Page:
Rooted in Relationships

Just as a system of roots supports and nourishes trees as they develop and grow, nurturing relationships with adults provide a foundation for young pe…
May 18th, 2022 | 55:37

Episode 2.1 - Richard Reeves - Class and the role it plays in relationships and equity

In the first episode of season two of Rooted in Relationships, Search Institute CEO Ben Houltberg introduces Kent Pekel, education leader and former CEO of Search Institute. Season two of the Rooted in Relationships podcast will feature interviews conducted by Kent with a focus on how social capital – family, class, culture and other factors – influence relationship-building. In this episode, Kent talks with Richard Reeves, a senior fellow in economic studies with the Brookings Institute and director of the Future of the Middle Class Initiative. His research is focused on social mobility, inequality and the middle class.

Podcast: Rooted in Relationships

Episode: Class and the role it plays in relationships and equity


Welcome to the Rooted in Relationships podcast, where we talk with renowned researchers and experts to explore how connections to resources, relationships and social networks provide the key conditions that all young people need to thrive. Kicking off season two of the podcast, Search Institute CEO Ben Houltberg introduces Kent Pekel, education leader and former CEO of Search Institute. Today, Kent has a conversation with Richard Reeves, a senior fellow in economic studies with the Brookings Institute and director of the Future of the Middle Class Initiative whose research focuses on the middle class, inequality and social mobility. 


The Brookings Institute initiated the Future of the Middle Class Initiative in 2016 out of a growing sense that policy makers hadn’t taken issues facing America’s middle class seriously enough. Behind it was the idea that the gap between the middle and low class had only narrowed, while the gap between the middle and upper class grew enormously. Richard ran the project, where he explored the impact of relationships on the quality of a person’s life. The increasing relational inequality refers to the growing difference between people of different classes and backgrounds. We know that the key ingredient of any relationship is mutual respect. Thus, respect is a critical determinant for many of these things we’re after. Adolescents are especially sensitive to signs of disrespect. 


According to a survey conducted by Search Institute, the number one priority in the feld is research on interventions to strengthen social capital. From Richard’s perspective, the best hope is to create the conditions in which relationships can be built rather than try to directly build them. It's crucial to ensure that we are not excluding any group of people in this. While we can’t necessarily scale relationships themselves, we can scale the conditions of good relationships on the ground.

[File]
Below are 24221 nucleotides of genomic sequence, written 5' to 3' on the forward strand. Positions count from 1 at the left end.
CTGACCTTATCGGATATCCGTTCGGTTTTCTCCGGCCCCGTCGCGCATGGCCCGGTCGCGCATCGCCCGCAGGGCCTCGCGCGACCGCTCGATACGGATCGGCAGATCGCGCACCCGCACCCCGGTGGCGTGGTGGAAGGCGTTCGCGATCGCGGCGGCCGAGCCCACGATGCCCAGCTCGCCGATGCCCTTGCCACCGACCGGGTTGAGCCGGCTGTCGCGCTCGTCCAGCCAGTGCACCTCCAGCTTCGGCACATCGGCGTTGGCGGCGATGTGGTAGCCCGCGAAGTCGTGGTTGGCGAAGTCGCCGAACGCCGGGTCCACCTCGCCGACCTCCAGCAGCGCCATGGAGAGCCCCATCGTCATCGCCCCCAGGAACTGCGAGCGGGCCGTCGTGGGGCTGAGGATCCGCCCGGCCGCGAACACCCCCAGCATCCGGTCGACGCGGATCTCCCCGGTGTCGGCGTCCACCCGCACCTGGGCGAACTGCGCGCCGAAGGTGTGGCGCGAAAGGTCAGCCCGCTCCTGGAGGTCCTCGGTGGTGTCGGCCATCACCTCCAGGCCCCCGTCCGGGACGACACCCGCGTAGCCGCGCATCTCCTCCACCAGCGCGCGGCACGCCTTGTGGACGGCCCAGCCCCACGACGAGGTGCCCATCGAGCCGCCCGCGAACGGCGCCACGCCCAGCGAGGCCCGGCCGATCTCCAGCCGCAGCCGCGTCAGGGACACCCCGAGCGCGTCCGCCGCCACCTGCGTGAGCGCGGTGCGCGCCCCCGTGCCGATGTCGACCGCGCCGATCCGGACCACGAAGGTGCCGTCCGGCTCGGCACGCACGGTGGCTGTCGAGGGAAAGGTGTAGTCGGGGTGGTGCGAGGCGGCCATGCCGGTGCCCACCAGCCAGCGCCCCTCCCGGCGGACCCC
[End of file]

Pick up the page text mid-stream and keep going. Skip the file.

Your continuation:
Richard brings his unique English perspective to his work surrounding largely American topics. Issues around race specifically took him a while to come to terms with in his work. He describes anti-black racism in America as a cement-like structure and was shocked at the immobility in black communities. He sees the ruthlessness of the class reproduction machine with more clarity than many of his American born colleagues. He notes the higher awareness of privilege in the U.K. compared to the U.S. 


It is Richard’s observation that it is in higher education where class issues in the U.S. are illuminated. The relationship between income background and post secondary education is profound. Richard speaks of the major leap of immobility of a low class youth between the ages of 18 and 23. Then, there is less mobility in career options than there used to be. It is now more about how much human capital you receive earlier on in life, which means the stratification of higher education has massive lifelong implications. There are, however, solutions to this including investing in community colleges, making higher education a public good and breaking the current admission system. He highlights the absurdities of the U.S. higher education system compared to European contemporaries. 


Shifting gears, Richard discusses his work focused on building the capacity of parents as a way to advance equality. The first few years of a child’s life are crucial to their development and to ignore these years is a huge mistake. It is a difficult territory to address because of the apprehension to tell people how to parent their own children. If a family is economically insecure, it is increasingly difficult to build stable relationships between parents and children. Investing in support for new mothers is one solution to this. 


As the episode wraps up, Richard shares the most important lessons the pandemic taught us that we must not forget. We must find ways to help parents and children have a less fraught relationship with time and let them have an opportunity to breathe. 



0:34- Ben Houltberg introduces himself, Kent Pekel and season two of the podcast. 

2:12 - Welcome Richard Reeves to the podcast. 

2:42 - The Future of the Middle Class Initiative and the increasing relational inequality. 

15:02 - The heightened adolescence sensitivity to respect. 

17:38 - Creating the conditions for relationships to thrive. 

24:13 - Richard’s unique British perspective on American issues. 

32:22 - Rochard’s work around higher education. 

41:21 - Investing in the higher capacity of parenting.

45:43 - Key policies for supporting youth. 

51:38 - What has the pandemic taught us that we must not forget? 


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